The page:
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Patient Strategies For Managing Symptoms Of Lymphedema Identified

Date:
October 29, 2008
Source:
University of Missouri-Columbia
Summary:
An estimated 2 million women in the United States are at risk of developing lymphedema, a condition that involves the chronic and abnormal swelling of the arm, chest, neck and/or back, as a complication of breast cancer treatment. While physicians will recommend proven techniques to manage the swelling, researchers have found that patients often won't follow the recommendations, or they will use alternative treatments and not discuss them with their doctors.

An estimated 2 million women in the United States are at risk of developing lymphedema, a condition that involves the chronic and abnormal swelling of the arm, chest, neck and/or back, as a complication of breast cancer treatment. While physicians will recommend proven techniques to manage the swelling, a University of Missouri researcher has found that patients often won’t follow the recommendations, or they will use alternative treatments and not discuss them with their doctors.

“Lymphedema has a profound impact on health and well-being, but often goes undiagnosed and untreated by physicians and patients,” said Jane Armer, professor in the Sinclair School of Nursing and director of nursing research at the Ellis Fischel Cancer Center. “Understanding the ways that people self-manage the chronic symptoms of lymphedema is essential to facilitate an improvement in the use of treatments and the quality of life of these people.”

Armer surveyed breast cancer survivors with lymphedema about their practices for managing symptoms, including swelling and heaviness. She found the most common strategy was to not treat the symptom. For 12 out of 14 symptoms, patients reported taking no action 29 percent to 65 percent of the time. This finding is consistent with Armer’s conclusions from a previous study.

“Considering the entire lymphedema population (not just breast cancer survivors), the percentage of patients who treat their symptoms is probably even lower,” Armer said. “Data have shown that breast cancer survivors are more proactive in seeking information for self-care, and they are more likely to follow a daily self-care plan for lymphedema than those who developed lymphedema for a different reason.”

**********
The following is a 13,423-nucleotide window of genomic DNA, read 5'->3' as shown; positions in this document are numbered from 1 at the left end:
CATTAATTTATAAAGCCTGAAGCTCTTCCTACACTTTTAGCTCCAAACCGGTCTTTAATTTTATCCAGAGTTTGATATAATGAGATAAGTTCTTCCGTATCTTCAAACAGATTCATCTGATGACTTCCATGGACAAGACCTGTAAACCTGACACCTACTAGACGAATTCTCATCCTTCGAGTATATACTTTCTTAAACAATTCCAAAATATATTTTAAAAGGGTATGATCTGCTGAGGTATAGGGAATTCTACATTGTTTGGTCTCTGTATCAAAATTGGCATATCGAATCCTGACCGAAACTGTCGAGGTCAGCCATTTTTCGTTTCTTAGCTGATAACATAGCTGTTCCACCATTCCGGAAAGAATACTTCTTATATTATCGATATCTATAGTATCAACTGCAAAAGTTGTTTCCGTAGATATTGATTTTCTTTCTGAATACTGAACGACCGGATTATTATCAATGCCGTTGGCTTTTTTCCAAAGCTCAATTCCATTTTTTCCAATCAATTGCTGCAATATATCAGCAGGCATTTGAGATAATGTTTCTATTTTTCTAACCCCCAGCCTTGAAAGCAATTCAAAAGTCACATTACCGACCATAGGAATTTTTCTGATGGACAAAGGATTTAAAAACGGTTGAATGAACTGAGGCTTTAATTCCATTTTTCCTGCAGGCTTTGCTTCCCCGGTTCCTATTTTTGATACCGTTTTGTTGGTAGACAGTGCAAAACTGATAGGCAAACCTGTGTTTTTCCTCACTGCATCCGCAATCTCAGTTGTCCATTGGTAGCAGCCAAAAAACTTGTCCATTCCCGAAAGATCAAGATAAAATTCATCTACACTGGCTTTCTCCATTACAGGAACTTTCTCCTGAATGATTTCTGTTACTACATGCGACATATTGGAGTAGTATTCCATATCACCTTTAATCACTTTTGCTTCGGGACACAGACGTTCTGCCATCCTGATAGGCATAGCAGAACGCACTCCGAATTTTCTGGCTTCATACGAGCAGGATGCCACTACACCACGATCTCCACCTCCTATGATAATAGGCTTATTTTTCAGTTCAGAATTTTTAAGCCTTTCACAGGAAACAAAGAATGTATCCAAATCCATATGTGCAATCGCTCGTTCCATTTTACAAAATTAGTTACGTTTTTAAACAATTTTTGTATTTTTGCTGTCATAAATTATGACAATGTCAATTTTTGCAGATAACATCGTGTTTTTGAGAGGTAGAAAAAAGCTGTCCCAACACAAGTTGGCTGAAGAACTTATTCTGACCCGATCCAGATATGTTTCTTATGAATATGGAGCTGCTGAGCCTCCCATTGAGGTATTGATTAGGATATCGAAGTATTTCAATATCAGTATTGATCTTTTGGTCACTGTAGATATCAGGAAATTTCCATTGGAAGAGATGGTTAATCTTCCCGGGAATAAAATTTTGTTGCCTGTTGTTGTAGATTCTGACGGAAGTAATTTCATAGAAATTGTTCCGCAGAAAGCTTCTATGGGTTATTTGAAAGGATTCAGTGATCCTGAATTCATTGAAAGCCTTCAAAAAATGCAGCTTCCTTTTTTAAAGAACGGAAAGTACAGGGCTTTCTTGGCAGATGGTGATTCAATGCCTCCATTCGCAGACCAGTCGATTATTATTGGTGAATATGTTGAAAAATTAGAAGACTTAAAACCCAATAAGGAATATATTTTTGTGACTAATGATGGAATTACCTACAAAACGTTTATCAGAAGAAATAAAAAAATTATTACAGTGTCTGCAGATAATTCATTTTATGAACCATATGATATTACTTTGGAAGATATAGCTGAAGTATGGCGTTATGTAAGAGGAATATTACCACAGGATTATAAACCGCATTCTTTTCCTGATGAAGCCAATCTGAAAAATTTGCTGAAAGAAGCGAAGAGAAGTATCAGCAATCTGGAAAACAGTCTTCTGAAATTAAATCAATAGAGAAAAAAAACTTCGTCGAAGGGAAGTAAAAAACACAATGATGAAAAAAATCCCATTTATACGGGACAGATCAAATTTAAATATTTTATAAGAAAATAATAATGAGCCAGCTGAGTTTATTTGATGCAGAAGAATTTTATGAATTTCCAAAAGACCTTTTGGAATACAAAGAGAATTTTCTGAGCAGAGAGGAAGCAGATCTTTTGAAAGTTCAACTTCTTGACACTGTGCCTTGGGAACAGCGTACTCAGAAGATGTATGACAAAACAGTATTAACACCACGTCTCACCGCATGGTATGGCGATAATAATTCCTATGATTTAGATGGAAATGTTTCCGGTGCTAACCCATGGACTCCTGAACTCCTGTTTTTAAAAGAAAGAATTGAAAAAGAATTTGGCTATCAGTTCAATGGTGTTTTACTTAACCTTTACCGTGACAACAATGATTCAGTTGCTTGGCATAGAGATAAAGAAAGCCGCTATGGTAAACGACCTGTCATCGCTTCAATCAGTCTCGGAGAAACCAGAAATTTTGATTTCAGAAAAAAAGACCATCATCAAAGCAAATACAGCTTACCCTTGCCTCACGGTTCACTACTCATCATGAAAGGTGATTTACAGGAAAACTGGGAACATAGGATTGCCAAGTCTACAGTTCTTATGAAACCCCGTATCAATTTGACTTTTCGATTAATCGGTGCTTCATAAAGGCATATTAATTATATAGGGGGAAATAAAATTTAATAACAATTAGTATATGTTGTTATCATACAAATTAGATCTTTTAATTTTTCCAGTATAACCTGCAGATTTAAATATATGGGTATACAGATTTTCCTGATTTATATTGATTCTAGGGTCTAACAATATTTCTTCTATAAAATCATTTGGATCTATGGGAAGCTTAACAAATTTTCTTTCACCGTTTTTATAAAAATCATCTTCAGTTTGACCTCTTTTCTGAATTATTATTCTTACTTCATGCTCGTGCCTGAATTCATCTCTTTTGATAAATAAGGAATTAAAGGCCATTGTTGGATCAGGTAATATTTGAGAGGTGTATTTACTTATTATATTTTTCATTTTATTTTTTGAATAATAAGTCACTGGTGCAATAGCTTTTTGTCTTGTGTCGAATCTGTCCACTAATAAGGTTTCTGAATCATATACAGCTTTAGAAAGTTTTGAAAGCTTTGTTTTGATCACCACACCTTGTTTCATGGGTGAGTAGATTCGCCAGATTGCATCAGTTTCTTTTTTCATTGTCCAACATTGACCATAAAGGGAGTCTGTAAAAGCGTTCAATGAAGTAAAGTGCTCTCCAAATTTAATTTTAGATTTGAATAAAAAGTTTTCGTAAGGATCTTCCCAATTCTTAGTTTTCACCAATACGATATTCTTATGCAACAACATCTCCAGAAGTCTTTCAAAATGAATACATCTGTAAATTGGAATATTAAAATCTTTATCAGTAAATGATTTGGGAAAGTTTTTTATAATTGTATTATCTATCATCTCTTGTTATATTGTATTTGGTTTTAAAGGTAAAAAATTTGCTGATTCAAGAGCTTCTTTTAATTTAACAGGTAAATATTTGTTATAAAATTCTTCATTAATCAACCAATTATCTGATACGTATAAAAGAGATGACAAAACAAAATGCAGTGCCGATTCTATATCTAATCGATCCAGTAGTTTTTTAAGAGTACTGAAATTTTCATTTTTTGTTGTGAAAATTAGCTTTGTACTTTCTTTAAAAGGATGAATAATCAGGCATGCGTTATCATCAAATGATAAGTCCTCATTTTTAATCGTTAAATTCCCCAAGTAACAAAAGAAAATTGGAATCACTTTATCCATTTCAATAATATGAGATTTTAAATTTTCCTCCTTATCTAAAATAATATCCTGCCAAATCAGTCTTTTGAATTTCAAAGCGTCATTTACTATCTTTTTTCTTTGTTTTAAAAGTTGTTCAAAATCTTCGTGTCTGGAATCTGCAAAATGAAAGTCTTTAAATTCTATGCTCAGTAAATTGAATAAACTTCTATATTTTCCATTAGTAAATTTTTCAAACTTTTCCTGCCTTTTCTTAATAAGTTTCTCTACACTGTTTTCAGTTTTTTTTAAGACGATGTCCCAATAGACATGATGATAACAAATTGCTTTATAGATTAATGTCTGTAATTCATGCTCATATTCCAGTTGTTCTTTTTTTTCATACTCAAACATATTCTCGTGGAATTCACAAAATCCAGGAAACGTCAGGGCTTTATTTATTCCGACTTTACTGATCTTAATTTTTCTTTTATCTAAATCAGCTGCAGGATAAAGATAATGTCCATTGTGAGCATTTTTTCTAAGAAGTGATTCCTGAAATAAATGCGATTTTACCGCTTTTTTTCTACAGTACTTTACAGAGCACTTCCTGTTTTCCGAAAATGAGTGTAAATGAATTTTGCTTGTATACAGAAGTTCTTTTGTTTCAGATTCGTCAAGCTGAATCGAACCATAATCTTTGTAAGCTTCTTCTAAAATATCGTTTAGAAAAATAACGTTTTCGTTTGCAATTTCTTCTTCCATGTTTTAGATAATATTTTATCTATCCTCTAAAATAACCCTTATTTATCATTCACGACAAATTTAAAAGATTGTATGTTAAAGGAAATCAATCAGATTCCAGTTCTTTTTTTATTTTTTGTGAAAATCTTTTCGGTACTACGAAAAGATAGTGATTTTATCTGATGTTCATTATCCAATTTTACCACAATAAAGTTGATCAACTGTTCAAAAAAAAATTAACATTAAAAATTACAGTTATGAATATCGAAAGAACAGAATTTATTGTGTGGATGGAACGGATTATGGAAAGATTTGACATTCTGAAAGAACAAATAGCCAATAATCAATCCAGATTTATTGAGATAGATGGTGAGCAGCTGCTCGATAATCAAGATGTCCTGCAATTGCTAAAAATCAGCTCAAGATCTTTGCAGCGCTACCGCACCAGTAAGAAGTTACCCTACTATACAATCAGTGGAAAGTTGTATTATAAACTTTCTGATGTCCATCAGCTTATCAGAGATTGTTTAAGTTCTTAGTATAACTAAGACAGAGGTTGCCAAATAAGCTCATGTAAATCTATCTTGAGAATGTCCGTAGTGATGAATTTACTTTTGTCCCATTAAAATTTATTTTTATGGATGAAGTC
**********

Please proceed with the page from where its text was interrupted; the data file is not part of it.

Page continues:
Armer found that patients who choose to treat their symptoms use a variety of techniques, which can be divided into three main groups. The first group includes recommended management techniques, non-pharmaceutical strategies typically recommended by physicians, including manual lymphatic drainage, compression garments and elevation. Patients use these techniques most often, or 47 percent of the time. The second group was pharmaceutical treatments including the use of medications both prescription (antibiotics) and over-the-counter (pain medication and cortisone cream). The final group was lay symptom management techniques, strategies not necessarily recommended by health care professionals but common sense, folk, complementary or alternative methods.

According to Armer, patients increasingly are using lay therapies, but less than 40 percent report discussing their use of complementary therapies with a doctor. Previous research has found these unconventional therapies are generally not taught at medical schools or are unavailable at most hospitals.

“While lay symptom management is undoubtedly an important form of health care, the discrepancy between the use of self-care treatments and doctor-recommended treatments for lymphedema must be addressed,” Armer said. “It’s important for health care professionals to recognize the scope and diversity of practices that breast cancer survivors choose when managing their symptoms. Continued research of this issue can help develop effective management techniques to be incorporated into standards of practice for physicians and patients.”

The Lymphedema Research Project at Ellis Fischel and Sinclair School of Nursing provides research opportunities for breast cancer survivors to participate in oncology nursing research. The studies are funded by the Lance Armstrong Foundation and the National Institutes of Health. MU researchers maintain a database of participants for future studies; interested participants for breast cancer and/or lymphedema research may submit their contact information and will be contacted if they meet the criteria for current or new studies. Friends, family members and co-workers who have not had breast cancer or lymphedema also may enroll for studies that require matched control participants.

“We are experiencing great success by connecting participants to studies through our database. It gives people an opportunity to contribute to breast cancer research and allows our research efforts to continue,” Armer said. “A critical next step in lymphedema research is the rigorous evaluation of the effectiveness of self-management techniques.”


Story Source:

The above story is based on materials provided by University of Missouri-Columbia. Note: Materials may be edited for content and length.


Journal Reference:

  1. Self-Reported Management of Breast Cancer-Related Lymphoedema. Journal of Lymphoedema, (in press)

Cite This Page:

University of Missouri-Columbia. "Patient Strategies For Managing Symptoms Of Lymphedema Identified." ScienceDaily. ScienceDaily, 29 October 2008. <www.sciencedaily.com/releases/2008/10/081029141045.htm>.
University of Missouri-Columbia. (2008, October 29). Patient Strategies For Managing Symptoms Of Lymphedema Identified. ScienceDaily. Retrieved July 30, 2014 from www.sciencedaily.com/releases/2008/10/081029141045.htm
University of Missouri-Columbia. "Patient Strategies For Managing Symptoms Of Lymphedema Identified." ScienceDaily. www.sciencedaily.com/releases/2008/10/081029141045.htm (accessed July 30, 2014).

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